Payday loans creating Zombie debtors

| December 7, 2011
Payday loans creating Zombie debtors

High levels of interest on payday loans are helping to create ‘Zombie’ debtors – people who can only afford to pay the interest on their debts each month and not the debts themselves.

Based on a study of 2,000 adults, insolvency trade body R3 suggests that around 45 per cent of the population struggle to make their income last until payday and around 3.5 million adults are thinking about taking out a payday loan over the next six months.

Payday loans are short-term unsecured loans, averaging around £300 in value.

According to R3, sixty per cent those who take out a payday loan regret the decision and nearly half believe the loan made their financial situation worse.

The survey also found that young people were most likely to be attracted by a payday loan, with people between the ages of 16 and 24 using this form of credit.

R3 also announced its latest Personal Debt Snapshot, which revealed an increase in the number of people without savings from 19 per cent last quarter to 27 per cent this quarter.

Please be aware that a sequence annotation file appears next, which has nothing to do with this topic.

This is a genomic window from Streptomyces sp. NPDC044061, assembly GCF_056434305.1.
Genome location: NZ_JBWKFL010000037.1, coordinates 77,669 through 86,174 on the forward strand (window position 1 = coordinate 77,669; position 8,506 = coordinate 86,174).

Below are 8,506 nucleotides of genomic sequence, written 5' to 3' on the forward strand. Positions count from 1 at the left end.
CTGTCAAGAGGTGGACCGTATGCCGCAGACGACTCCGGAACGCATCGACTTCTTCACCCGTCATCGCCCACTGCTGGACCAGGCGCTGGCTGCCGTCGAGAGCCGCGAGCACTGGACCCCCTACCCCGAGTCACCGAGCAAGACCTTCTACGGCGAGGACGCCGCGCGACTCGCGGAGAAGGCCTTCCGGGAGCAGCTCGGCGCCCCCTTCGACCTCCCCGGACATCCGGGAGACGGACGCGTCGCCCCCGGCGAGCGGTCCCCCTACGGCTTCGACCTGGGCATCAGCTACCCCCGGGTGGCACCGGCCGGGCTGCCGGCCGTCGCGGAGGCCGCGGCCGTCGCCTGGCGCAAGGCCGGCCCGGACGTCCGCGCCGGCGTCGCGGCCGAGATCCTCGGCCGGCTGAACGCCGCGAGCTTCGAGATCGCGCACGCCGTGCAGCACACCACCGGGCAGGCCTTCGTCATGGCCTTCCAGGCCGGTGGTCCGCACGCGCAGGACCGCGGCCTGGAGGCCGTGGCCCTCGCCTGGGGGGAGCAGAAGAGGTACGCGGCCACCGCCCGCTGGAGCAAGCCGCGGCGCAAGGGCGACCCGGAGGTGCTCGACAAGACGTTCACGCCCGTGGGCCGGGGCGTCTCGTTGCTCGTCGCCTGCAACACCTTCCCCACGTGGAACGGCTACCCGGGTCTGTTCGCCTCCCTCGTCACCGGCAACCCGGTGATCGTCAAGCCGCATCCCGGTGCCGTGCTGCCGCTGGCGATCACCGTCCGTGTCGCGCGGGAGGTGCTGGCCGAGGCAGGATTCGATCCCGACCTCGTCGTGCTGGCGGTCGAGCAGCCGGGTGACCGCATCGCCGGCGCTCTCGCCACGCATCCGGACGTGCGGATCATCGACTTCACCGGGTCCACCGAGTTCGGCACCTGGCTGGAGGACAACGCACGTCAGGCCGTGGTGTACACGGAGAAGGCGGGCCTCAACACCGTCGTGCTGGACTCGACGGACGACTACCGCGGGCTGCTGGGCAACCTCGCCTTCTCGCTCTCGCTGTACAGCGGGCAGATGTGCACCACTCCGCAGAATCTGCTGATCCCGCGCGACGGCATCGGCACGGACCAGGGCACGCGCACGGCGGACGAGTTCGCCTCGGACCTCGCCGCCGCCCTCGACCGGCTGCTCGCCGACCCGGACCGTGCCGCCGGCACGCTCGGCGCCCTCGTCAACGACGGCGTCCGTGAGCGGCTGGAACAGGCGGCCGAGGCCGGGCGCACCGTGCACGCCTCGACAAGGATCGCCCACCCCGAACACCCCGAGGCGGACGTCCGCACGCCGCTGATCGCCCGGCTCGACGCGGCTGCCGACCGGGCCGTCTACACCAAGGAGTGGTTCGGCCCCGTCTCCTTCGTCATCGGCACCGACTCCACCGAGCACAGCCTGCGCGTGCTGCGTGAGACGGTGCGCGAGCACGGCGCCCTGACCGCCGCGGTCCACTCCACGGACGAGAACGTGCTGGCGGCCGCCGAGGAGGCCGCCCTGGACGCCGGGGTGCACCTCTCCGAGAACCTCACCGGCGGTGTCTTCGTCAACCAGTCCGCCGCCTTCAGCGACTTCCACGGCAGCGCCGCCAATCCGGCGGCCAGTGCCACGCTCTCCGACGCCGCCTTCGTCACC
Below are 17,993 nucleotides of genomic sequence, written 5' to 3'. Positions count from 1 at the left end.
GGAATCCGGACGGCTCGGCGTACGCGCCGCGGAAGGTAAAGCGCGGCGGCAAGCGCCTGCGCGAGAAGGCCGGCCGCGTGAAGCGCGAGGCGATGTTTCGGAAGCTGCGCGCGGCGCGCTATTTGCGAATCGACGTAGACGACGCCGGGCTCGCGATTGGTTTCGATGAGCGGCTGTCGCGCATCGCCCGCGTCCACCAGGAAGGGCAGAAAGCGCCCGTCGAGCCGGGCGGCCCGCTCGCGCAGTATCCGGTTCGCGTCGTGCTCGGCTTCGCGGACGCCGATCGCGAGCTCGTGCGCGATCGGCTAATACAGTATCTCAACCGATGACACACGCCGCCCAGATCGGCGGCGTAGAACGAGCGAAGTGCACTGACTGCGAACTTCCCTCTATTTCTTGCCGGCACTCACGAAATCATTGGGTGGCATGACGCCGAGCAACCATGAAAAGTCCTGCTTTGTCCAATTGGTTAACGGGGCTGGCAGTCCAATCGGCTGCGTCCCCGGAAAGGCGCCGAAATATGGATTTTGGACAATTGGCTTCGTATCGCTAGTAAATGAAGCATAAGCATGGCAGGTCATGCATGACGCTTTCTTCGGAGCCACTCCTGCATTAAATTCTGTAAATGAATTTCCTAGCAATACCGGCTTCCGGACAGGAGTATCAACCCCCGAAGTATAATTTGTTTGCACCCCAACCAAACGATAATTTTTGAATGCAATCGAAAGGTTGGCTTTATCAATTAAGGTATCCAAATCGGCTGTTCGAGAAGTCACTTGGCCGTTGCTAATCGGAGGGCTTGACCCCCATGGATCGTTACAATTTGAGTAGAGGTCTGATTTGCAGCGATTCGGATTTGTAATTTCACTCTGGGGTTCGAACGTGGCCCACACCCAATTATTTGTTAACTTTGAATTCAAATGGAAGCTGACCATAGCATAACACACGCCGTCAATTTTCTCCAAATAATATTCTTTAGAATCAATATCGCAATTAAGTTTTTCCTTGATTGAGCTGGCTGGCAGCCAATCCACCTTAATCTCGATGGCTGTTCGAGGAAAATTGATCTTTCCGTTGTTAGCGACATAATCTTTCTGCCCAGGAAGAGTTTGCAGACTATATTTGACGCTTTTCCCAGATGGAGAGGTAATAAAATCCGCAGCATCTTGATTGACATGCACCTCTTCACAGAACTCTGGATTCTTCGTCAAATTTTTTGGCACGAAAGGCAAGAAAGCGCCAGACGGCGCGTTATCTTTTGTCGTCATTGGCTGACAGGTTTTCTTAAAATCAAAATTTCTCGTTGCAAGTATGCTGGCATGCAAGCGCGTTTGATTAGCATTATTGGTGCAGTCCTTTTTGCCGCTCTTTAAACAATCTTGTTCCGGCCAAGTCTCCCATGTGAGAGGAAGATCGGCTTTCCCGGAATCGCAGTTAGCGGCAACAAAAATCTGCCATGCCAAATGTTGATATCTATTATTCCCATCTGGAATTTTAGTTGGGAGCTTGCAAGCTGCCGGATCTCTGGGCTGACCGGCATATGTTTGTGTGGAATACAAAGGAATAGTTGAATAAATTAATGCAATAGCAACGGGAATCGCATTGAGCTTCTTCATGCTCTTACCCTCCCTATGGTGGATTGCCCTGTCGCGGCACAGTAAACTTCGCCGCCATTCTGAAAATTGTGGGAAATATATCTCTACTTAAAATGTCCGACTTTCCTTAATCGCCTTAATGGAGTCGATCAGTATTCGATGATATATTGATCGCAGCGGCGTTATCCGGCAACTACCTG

Consumer charity Citizens Advice recently warned of a four-fold increase in the number of people running into debt after taking out a payday loan, between May and July this year, compared with the same period in 2009.

The charity is calling on the government to introduce tighter regulations to protect consumers from payday loan companies who may charge interest rates of more than 4,000 per cent.

While these loans are reasonable if they are paid off as soon as the payment is due, debts quickly escalate if the loan is rolled over.

There are also often associated fees which can sometimes exceed the loan amount.

However Consumer Minister Ed Davey has expressed concern that tighter regulation could lead to people having to turn to illegal loan sharks.


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